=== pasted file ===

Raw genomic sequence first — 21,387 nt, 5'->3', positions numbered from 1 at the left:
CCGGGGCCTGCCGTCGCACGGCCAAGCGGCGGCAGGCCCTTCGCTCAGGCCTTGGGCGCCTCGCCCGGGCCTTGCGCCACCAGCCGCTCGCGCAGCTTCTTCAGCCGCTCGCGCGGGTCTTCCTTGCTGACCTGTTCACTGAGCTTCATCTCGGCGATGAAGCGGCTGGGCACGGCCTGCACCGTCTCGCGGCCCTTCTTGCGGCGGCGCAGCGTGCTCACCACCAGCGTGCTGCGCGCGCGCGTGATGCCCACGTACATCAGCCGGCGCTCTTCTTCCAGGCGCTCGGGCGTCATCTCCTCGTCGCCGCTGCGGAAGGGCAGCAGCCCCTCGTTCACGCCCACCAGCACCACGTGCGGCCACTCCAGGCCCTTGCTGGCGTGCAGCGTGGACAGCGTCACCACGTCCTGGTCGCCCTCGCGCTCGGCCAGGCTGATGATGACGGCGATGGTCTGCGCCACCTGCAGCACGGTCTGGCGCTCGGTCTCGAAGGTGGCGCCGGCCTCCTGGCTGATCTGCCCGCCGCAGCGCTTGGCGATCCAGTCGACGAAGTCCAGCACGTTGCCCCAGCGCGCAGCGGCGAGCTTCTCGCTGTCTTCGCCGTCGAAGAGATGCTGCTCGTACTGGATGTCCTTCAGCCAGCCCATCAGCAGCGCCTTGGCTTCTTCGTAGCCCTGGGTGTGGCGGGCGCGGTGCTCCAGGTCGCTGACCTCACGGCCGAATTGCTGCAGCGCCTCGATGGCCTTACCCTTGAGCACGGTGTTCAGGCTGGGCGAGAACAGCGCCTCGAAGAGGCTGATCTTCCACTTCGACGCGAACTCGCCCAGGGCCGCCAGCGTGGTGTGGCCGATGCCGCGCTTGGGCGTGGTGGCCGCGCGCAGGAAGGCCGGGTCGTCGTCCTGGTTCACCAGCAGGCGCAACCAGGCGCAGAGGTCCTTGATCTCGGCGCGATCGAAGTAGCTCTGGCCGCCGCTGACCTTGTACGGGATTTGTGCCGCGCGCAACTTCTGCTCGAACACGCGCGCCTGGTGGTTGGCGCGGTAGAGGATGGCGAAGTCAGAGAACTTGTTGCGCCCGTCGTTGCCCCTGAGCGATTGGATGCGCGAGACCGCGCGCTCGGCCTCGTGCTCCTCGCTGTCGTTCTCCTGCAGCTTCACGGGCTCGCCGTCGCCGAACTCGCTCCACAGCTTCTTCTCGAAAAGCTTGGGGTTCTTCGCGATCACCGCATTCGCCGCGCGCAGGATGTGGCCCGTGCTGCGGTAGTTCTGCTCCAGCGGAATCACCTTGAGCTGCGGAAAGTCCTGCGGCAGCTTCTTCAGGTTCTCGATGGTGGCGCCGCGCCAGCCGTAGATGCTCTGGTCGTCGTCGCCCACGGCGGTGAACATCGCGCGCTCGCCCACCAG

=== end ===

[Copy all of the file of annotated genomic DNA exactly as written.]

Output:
Raw genomic sequence first — 21,387 nt, 5'->3', positions numbered from 1 at the left:
CCGGGGCCTGCCGTCGCACGGCCAAGCGGCGGCAGGCCCTTCGCTCAGGCCTTGGGCGCCTCGCCCGGGCCTTGCGCCACCAGCCGCTCGCGCAGCTTCTTCAGCCGCTCGCGCGGGTCTTCCTTGCTGACCTGTTCACTGAGCTTCATCTCGGCGATGAAGCGGCTGGGCACGGCCTGCACCGTCTCGCGGCCCTTCTTGCGGCGGCGCAGCGTGCTCACCACCAGCGTGCTGCGCGCGCGCGTGATGCCCACGTACATCAGCCGGCGCTCTTCTTCCAGGCGCTCGGGCGTCATCTCCTCGTCGCCGCTGCGGAAGGGCAGCAGCCCCTCGTTCACGCCCACCAGCACCACGTGCGGCCACTCCAGGCCCTTGCTGGCGTGCAGCGTGGACAGCGTCACCACGTCCTGGTCGCCCTCGCGCTCGGCCAGGCTGATGATGACGGCGATGGTCTGCGCCACCTGCAGCACGGTCTGGCGCTCGGTCTCGAAGGTGGCGCCGGCCTCCTGGCTGATCTGCCCGCCGCAGCGCTTGGCGATCCAGTCGACGAAGTCCAGCACGTTGCCCCAGCGCGCAGCGGCGAGCTTCTCGCTGTCTTCGCCGTCGAAGAGATGCTGCTCGTACTGGATGTCCTTCAGCCAGCCCATCAGCAGCGCCTTGGCTTCTTCGTAGCCCTGGGTGTGGCGGGCGCGGTGCTCCAGGTCGCTGACCTCACGGCCGAATTGCTGCAGCGCCTCGATGGCCTTACCCTTGAGCACGGTGTTCAGGCTGGGCGAGAACAGCGCCTCGAAGAGGCTGATCTTCCACTTCGACGCGAACTCGCCCAGGGCCGCCAGCGTGGTGTGGCCGATGCCGCGCTTGGGCGTGGTGGCCGCGCGCAGGAAGGCCGGGTCGTCGTCCTGGTTCACCAGCAGGCGCAACCAGGCGCAGAGGTCCTTGATCTCGGCGCGATCGAAGTAGCTCTGGCCGCCGCTGACCTTGTACGGGATTTGTGCCGCGCGCAACTTCTGCTCGAACACGCGCGCCTGGTGGTTGGCGCGGTAGAGGATGGCGAAGTCAGAGAACTTGTTGCGCCCGTCGTTGCCCCTGAGCGATTGGATGCGCGAGACCGCGCGCTCGGCCTCGTGCTCCTCGCTGTCGTTCTCCTGCAGCTTCACGGGCTCGCCGTCGCCGAACTCGCTCCACAGCTTCTTCTCGAAAAGCTTGGGGTTCTTCGCGATCACCGCATTCGCCGCGCGCAGGATGTGGCCCGTGCTGCGGTAGTTCTGCTCCAGCGGAATCACCTTGAGCTGCGGAAAGTCCTGCGGCAGCTTCTTCAGGTTCTCGATGGTGGCGCCGCGCCAGCCGTAGATGCTCTGGTCGTCGTCGCCCACGGCGGTGAACATCGCGCGCTCGCCCACCAG